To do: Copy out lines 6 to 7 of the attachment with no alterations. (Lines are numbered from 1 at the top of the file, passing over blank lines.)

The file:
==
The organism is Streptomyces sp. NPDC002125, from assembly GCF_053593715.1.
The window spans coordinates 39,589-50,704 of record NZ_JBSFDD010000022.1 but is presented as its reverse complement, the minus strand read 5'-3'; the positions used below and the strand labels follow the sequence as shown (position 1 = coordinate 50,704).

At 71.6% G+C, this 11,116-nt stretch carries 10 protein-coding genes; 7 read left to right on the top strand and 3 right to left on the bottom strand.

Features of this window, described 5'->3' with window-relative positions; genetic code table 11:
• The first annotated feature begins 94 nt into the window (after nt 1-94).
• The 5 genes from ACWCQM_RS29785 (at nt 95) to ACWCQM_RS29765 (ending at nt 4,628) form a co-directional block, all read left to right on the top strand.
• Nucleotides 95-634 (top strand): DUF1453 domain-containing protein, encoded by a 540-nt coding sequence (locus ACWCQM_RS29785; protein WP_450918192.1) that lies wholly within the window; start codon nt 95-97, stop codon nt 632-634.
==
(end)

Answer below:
• The 5 genes from ACWCQM_RS29785 (at nt 95) to ACWCQM_RS29765 (ending at nt 4,628) form a co-directional block, all read left to right on the top strand.
• Nucleotides 95-634 (top strand): DUF1453 domain-containing protein, encoded by a 540-nt coding sequence (locus ACWCQM_RS29785; protein WP_450918192.1) that lies wholly within the window; start codon nt 95-97, stop codon nt 632-634.